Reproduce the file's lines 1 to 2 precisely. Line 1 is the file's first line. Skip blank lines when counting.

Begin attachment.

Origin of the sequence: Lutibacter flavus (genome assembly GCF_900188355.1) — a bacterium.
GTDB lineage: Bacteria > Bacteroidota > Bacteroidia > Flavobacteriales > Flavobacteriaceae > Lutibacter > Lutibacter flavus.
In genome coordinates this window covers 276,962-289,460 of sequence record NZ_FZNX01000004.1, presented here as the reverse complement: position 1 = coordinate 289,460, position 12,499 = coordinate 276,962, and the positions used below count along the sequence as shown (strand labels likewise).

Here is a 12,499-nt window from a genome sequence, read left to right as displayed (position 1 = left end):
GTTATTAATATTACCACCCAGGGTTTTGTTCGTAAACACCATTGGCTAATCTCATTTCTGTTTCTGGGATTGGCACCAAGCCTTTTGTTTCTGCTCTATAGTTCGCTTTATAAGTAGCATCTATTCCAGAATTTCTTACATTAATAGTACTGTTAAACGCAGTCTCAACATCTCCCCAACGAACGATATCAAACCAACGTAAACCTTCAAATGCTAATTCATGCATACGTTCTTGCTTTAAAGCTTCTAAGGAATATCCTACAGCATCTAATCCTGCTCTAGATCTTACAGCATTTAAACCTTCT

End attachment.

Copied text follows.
Origin of the sequence: Lutibacter flavus (genome assembly GCF_900188355.1) — a bacterium.
GTDB lineage: Bacteria > Bacteroidota > Bacteroidia > Flavobacteriales > Flavobacteriaceae > Lutibacter > Lutibacter flavus.